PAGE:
However, as the title states: "There is only one Sauzee' and his presence looms over the book just as surely as his influence directed Hibs whenever he was on the pitch. Tale after tale and memory after memory refers to the class he showed, off and on the field, and his obvious love for the club and its fans. He was a world class footballer, but the fans honoured him at least as much for his appreciation of what the `Eebs' meant to the support.
His exploits on the pitch are all here - the four teeth lost in a winning header v Hearts; his 80 yard sprint to the fans after his 30 yard goal at Tynecastle, the jig with Mixu, the volleys, the backheels and the raking passes. In Ted's words the match reports - whether from contemporary press accounts or his own memory - are never mundane, and always contain a wee nugget of information or colour. The night of glorious failure against AEK Athens, when Easter Road rocked with atmosphere, is particularly well evoked, and you can almost hear the echo of the sound made when an injured Sauzee uncharacteristically took out his frustration with a powerful kick at the Hibs dugout.
Fittingly, given the esteem in which Franck was held in the Scottish footballing community, as well as by the fans, Ted has given the latter part of the book over to the views of team mates, like Stuart Lovell, John Hughes and Ian Murray, to sports journalists like Chic Young and Richard Gordon and to the Hibs fans themselves. Regardless of age, background or angle, there is perfect agreement - Sauzee was a star, and a class act - on and off the pitch. Of particular interest is a section from Derek Emslie, Lord Kingarth of the Scottish Supreme Court, who, as a Hibs fan, became a close friend of Sauzee's. Perhaps nothing more than the accounts of their times together suggests just how different the Frenchman was to your average Scottish footballer; I don't suppose many SPL players socialize with Supreme Court Judges, nor spend down time in art galleries and museums. It makes it all the more remarkable, then, that Franck became so close to both team mates and fans.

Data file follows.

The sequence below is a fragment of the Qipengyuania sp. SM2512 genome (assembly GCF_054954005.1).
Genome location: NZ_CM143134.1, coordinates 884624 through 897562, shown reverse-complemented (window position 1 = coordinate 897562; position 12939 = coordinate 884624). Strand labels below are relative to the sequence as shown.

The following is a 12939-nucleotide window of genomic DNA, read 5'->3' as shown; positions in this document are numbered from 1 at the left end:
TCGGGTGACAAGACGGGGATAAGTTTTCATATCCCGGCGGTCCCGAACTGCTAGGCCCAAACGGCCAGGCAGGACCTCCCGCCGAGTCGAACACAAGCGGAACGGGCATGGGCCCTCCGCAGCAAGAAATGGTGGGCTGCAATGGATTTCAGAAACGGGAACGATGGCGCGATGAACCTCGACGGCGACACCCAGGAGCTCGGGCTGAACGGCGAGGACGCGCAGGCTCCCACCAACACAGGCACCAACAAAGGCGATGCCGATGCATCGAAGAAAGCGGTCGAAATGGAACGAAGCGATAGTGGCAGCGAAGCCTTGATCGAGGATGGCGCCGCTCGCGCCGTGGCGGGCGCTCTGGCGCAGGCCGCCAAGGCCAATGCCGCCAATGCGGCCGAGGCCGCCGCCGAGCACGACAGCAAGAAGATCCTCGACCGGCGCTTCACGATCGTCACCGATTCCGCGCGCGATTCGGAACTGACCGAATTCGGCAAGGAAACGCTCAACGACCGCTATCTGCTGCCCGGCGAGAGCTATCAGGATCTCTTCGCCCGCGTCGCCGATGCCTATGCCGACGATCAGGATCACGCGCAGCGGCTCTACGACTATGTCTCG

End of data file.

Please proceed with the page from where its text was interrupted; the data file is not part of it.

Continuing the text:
The sad end to his time at Hibs, sacked as manager after only 89 days, receives a balanced coverage, enlightened by some interesting comments from Malcolm MacPherson, who was Chairman at the time. As Ted says, we'll never know how good a manager Le God could have become, but there is a lingering undercurrent that suggests he was too different to the Scottish breed of gaffer to link effectively with the less cerebral members of his squad.
Perhaps the sorrowful end to his tenure, and his reluctance to reappear in Leith, only adds to the legend of this most likeable of Frenchmen, who impressed all who saw or met him.
If you sometimes doubt that Hibs so recently almost had the football world at their feet, that they played football that Chic Young said he "would gladly have paid to see', or if you have a younger relative who doesn't believe you when you get all misty eyed - this is the book to bring back the good times and reaffirm that, whatever else, the Hibs are always likely to surprise with sudden elegance.
Gordon Smith, Pat Stanton, Franck Sauzee - not a team on earth would not be proud to say those players had worn their colours. The Hibs support are just grateful it was their team who had the privilege, and, as the content of this book suggests, they will talk for years of the times when `Le God graced Easter Rd'